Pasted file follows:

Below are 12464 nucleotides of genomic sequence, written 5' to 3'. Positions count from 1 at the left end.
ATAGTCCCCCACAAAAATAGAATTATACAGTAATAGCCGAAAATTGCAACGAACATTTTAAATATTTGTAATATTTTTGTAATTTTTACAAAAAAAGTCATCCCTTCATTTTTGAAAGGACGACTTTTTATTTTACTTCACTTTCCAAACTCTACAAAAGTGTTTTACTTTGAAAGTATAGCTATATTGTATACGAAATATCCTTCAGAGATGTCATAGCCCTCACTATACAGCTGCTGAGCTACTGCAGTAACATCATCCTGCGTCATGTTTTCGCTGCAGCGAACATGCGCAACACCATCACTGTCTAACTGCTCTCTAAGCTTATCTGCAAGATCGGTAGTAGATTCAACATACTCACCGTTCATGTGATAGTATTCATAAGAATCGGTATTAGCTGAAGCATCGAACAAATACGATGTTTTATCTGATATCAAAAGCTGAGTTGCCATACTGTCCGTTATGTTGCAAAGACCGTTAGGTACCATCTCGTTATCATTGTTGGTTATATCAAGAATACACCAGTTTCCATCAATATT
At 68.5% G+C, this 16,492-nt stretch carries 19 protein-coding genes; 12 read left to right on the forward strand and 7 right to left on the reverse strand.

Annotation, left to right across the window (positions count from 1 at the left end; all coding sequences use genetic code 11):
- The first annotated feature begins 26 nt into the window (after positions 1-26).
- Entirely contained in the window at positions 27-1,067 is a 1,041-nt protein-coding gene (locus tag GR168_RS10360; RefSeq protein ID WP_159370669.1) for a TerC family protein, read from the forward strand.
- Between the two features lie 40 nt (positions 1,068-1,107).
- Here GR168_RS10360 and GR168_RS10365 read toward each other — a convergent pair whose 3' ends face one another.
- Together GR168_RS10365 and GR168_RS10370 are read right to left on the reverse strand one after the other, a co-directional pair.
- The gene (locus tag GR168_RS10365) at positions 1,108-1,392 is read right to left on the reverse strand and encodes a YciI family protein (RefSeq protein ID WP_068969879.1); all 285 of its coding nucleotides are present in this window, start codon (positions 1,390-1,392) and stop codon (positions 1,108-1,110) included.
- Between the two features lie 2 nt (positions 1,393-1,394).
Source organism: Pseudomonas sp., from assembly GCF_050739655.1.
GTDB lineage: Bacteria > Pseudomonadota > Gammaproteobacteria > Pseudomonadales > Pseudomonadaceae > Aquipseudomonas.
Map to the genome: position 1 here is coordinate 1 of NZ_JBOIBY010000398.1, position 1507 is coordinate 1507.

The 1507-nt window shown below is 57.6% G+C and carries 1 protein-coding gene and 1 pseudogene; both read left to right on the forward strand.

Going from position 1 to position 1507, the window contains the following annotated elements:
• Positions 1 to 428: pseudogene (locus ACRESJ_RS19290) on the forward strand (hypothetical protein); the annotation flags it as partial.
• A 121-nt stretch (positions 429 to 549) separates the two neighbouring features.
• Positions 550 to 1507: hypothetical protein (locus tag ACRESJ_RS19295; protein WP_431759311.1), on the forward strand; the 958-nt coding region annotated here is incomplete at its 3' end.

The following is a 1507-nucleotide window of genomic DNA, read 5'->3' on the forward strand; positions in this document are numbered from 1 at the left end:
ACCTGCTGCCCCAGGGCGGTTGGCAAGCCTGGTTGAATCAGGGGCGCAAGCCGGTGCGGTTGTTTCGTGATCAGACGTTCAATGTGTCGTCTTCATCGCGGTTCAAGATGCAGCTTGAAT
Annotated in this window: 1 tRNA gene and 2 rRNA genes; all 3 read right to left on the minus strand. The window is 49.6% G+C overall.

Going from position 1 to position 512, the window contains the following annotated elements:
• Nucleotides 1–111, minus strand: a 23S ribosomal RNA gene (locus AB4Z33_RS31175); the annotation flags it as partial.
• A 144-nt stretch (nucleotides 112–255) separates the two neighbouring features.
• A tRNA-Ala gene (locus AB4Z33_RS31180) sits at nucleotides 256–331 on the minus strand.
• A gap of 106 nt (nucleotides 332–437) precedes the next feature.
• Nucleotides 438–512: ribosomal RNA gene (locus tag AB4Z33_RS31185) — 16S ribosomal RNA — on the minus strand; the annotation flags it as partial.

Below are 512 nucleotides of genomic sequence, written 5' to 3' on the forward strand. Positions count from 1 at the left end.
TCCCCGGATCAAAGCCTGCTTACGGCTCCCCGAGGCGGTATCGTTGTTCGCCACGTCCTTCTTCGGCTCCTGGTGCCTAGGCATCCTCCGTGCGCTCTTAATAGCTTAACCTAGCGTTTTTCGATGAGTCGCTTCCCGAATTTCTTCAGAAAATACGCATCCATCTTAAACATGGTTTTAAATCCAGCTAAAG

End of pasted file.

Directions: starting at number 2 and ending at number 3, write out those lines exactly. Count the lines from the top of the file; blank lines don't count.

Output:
ATAGTCCCCCACAAAAATAGAATTATACAGTAATAGCCGAAAATTGCAACGAACATTTTAAATATTTGTAATATTTTTGTAATTTTTACAAAAAAAGTCATCCCTTCATTTTTGAAAGGACGACTTTTTATTTTACTTCACTTTCCAAACTCTACAAAAGTGTTTTACTTTGAAAGTATAGCTATATTGTATACGAAATATCCTTCAGAGATGTCATAGCCCTCACTATACAGCTGCTGAGCTACTGCAGTAACATCATCCTGCGTCATGTTTTCGCTGCAGCGAACATGCGCAACACCATCACTGTCTAACTGCTCTCTAAGCTTATCTGCAAGATCGGTAGTAGATTCAACATACTCACCGTTCATGTGATAGTATTCATAAGAATCGGTATTAGCTGAAGCATCGAACAAATACGATGTTTTATCTGATATCAAAAGCTGAGTTGCCATACTGTCCGTTATGTTGCAAAGACCGTTAGGTACCATCTCGTTATCATTGTTGGTTATATCAAGAATACACCAGTTTCCATCAATATT
At 68.5% G+C, this 16,492-nt stretch carries 19 protein-coding genes; 12 read left to right on the forward strand and 7 right to left on the reverse strand.